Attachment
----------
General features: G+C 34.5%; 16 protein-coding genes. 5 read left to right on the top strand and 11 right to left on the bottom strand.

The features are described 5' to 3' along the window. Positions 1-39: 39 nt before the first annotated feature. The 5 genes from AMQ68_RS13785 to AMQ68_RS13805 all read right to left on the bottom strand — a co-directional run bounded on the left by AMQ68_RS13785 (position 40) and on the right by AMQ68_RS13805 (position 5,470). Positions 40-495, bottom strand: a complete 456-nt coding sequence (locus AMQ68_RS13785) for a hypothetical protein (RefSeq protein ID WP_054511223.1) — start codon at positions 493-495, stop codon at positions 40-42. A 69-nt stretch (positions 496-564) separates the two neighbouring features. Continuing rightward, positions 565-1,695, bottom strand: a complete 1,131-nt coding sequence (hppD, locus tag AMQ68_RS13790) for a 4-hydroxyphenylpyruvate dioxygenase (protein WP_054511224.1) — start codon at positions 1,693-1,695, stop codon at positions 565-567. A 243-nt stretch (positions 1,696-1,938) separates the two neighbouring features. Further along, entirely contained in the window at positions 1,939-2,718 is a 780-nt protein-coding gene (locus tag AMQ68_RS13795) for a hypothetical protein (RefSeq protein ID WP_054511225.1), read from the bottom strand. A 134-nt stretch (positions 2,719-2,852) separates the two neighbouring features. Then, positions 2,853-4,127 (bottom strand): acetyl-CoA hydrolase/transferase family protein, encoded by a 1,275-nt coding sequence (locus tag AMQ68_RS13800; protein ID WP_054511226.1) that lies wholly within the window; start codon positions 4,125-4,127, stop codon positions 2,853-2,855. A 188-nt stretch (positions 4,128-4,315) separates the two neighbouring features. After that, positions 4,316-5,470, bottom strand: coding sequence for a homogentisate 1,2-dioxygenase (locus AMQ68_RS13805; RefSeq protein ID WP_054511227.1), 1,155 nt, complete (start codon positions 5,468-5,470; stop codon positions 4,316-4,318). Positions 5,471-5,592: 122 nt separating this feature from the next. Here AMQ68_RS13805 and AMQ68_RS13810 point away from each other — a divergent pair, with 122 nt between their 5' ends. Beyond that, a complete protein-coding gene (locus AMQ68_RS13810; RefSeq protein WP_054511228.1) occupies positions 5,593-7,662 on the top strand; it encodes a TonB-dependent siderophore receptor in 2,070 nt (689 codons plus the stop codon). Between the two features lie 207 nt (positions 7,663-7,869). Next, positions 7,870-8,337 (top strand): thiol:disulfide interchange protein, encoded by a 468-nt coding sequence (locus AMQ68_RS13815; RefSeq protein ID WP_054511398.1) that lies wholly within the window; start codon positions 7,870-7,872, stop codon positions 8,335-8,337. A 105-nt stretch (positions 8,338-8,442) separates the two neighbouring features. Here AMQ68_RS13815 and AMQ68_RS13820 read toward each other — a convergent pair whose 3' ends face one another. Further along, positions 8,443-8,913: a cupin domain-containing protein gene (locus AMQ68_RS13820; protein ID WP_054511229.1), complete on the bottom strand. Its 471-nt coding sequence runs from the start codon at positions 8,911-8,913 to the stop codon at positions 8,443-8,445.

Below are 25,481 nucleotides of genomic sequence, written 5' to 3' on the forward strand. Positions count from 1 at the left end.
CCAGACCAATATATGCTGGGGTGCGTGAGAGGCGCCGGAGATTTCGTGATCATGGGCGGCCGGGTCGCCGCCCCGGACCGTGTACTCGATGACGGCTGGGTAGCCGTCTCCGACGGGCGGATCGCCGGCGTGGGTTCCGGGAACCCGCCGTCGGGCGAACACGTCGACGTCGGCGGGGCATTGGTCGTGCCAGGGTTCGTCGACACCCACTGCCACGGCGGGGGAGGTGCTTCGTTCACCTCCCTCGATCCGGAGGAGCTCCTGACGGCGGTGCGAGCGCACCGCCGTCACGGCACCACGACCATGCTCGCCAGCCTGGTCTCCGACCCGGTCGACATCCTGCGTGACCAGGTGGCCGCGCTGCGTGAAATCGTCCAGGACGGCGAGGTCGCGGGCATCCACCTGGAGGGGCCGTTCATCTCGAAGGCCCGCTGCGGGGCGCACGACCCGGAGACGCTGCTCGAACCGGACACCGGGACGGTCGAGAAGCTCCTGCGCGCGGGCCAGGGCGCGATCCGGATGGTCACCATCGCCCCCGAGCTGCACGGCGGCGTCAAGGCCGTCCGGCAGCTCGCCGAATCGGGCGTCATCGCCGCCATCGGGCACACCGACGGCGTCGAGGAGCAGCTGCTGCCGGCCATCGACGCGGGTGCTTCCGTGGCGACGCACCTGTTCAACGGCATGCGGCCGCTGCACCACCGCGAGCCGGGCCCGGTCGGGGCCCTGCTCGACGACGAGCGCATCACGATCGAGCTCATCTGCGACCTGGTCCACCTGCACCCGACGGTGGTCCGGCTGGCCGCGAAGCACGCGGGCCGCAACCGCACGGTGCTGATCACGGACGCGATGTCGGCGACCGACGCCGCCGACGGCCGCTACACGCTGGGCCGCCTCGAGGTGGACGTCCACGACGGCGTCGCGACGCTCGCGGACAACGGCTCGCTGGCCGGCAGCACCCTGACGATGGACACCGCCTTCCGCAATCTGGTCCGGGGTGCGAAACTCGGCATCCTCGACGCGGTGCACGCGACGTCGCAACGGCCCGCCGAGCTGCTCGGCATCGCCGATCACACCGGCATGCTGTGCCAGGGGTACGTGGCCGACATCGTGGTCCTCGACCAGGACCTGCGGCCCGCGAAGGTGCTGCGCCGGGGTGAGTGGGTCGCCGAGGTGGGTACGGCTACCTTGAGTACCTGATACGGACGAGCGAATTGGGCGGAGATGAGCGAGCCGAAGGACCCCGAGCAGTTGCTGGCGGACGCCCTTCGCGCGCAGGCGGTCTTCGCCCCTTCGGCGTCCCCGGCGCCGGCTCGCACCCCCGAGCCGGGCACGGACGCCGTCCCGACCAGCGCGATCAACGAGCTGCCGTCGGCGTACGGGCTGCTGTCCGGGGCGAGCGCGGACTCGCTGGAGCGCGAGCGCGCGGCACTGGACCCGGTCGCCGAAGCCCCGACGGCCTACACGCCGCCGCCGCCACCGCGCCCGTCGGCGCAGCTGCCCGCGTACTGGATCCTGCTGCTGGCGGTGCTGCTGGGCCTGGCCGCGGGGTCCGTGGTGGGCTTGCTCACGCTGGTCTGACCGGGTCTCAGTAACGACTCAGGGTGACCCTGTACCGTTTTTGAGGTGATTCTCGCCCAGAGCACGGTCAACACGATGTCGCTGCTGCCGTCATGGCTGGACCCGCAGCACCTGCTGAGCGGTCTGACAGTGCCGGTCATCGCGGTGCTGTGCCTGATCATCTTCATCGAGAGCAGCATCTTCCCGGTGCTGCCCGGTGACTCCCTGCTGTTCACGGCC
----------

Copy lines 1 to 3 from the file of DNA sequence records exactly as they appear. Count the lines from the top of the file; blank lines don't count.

General features: G+C 34.5%; 16 protein-coding genes. 5 read left to right on the top strand and 11 right to left on the bottom strand.

The features are described 5' to 3' along the window. Positions 1-39: 39 nt before the first annotated feature. The 5 genes from AMQ68_RS13785 to AMQ68_RS13805 all read right to left on the bottom strand — a co-directional run bounded on the left by AMQ68_RS13785 (position 40) and on the right by AMQ68_RS13805 (position 5,470). Positions 40-495, bottom strand: a complete 456-nt coding sequence (locus AMQ68_RS13785) for a hypothetical protein (RefSeq protein ID WP_054511223.1) — start codon at positions 493-495, stop codon at positions 40-42. A 69-nt stretch (positions 496-564) separates the two neighbouring features. Continuing rightward, positions 565-1,695, bottom strand: a complete 1,131-nt coding sequence (hppD, locus tag AMQ68_RS13790) for a 4-hydroxyphenylpyruvate dioxygenase (protein WP_054511224.1) — start codon at positions 1,693-1,695, stop codon at positions 565-567. A 243-nt stretch (positions 1,696-1,938) separates the two neighbouring features. Further along, entirely contained in the window at positions 1,939-2,718 is a 780-nt protein-coding gene (locus tag AMQ68_RS13795) for a hypothetical protein (RefSeq protein ID WP_054511225.1), read from the bottom strand. A 134-nt stretch (positions 2,719-2,852) separates the two neighbouring features. Then, positions 2,853-4,127 (bottom strand): acetyl-CoA hydrolase/transferase family protein, encoded by a 1,275-nt coding sequence (locus tag AMQ68_RS13800; protein ID WP_054511226.1) that lies wholly within the window; start codon positions 4,125-4,127, stop codon positions 2,853-2,855. A 188-nt stretch (positions 4,128-4,315) separates the two neighbouring features. After that, positions 4,316-5,470, bottom strand: coding sequence for a homogentisate 1,2-dioxygenase (locus AMQ68_RS13805; RefSeq protein ID WP_054511227.1), 1,155 nt, complete (start codon positions 5,468-5,470; stop codon positions 4,316-4,318). Positions 5,471-5,592: 122 nt separating this feature from the next. Here AMQ68_RS13805 and AMQ68_RS13810 point away from each other — a divergent pair, with 122 nt between their 5' ends. Beyond that, a complete protein-coding gene (locus AMQ68_RS13810; RefSeq protein WP_054511228.1) occupies positions 5,593-7,662 on the top strand; it encodes a TonB-dependent siderophore receptor in 2,070 nt (689 codons plus the stop codon). Between the two features lie 207 nt (positions 7,663-7,869). Next, positions 7,870-8,337 (top strand): thiol:disulfide interchange protein, encoded by a 468-nt coding sequence (locus AMQ68_RS13815; RefSeq protein ID WP_054511398.1) that lies wholly within the window; start codon positions 7,870-7,872, stop codon positions 8,335-8,337. A 105-nt stretch (positions 8,338-8,442) separates the two neighbouring features. Here AMQ68_RS13815 and AMQ68_RS13820 read toward each other — a convergent pair whose 3' ends face one another. Further along, positions 8,443-8,913: a cupin domain-containing protein gene (locus AMQ68_RS13820; protein ID WP_054511229.1), complete on the bottom strand. Its 471-nt coding sequence runs from the start codon at positions 8,911-8,913 to the stop codon at positions 8,443-8,445.

Below are 25,481 nucleotides of genomic sequence, written 5' to 3' on the forward strand. Positions count from 1 at the left end.